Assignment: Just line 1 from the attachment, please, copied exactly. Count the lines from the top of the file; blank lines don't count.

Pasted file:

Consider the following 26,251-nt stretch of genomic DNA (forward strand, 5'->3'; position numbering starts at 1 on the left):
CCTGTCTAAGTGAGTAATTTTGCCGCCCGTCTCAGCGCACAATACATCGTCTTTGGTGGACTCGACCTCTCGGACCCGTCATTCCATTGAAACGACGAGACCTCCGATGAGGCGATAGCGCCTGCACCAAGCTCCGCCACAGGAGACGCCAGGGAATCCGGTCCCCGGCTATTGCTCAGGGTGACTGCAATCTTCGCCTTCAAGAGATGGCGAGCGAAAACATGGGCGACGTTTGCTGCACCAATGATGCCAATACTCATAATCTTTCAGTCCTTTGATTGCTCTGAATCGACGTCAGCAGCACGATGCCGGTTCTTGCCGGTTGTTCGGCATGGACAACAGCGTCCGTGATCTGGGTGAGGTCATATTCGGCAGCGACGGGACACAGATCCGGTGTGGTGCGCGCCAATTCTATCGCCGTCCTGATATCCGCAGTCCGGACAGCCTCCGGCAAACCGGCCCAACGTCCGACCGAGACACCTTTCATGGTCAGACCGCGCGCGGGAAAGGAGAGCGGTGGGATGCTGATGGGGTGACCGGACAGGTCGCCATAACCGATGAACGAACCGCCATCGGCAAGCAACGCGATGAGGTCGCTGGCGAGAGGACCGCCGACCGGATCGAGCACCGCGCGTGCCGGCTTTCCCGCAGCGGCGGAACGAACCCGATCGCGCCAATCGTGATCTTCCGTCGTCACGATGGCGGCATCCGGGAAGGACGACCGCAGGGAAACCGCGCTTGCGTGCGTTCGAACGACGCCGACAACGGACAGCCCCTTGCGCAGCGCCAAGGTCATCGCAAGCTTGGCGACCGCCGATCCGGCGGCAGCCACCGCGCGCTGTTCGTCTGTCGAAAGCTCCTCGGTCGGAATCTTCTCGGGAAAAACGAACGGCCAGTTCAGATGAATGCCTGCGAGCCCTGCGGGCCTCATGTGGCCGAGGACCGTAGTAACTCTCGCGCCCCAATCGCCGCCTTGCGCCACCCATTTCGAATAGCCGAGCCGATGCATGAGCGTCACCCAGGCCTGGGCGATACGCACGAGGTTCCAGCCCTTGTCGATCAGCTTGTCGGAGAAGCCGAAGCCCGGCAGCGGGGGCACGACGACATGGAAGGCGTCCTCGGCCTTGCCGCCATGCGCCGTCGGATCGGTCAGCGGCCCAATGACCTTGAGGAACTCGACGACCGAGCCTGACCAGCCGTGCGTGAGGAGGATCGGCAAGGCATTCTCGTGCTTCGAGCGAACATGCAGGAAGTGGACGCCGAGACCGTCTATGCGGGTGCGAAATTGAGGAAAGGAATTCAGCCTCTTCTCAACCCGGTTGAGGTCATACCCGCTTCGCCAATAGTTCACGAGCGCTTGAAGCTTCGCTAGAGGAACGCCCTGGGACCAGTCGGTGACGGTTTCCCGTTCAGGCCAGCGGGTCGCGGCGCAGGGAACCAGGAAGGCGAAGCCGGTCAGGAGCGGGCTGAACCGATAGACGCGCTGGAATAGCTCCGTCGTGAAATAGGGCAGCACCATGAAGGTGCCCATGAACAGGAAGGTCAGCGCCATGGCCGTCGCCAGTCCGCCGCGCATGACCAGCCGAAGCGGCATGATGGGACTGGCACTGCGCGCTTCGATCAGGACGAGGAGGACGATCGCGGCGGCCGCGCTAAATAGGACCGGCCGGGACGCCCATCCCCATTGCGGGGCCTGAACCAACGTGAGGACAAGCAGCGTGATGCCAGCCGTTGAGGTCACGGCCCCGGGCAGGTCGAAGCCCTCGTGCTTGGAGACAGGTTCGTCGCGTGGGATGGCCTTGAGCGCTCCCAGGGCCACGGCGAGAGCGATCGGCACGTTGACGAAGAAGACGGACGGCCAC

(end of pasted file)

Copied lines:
Consider the following 26,251-nt stretch of genomic DNA (forward strand, 5'->3'; position numbering starts at 1 on the left):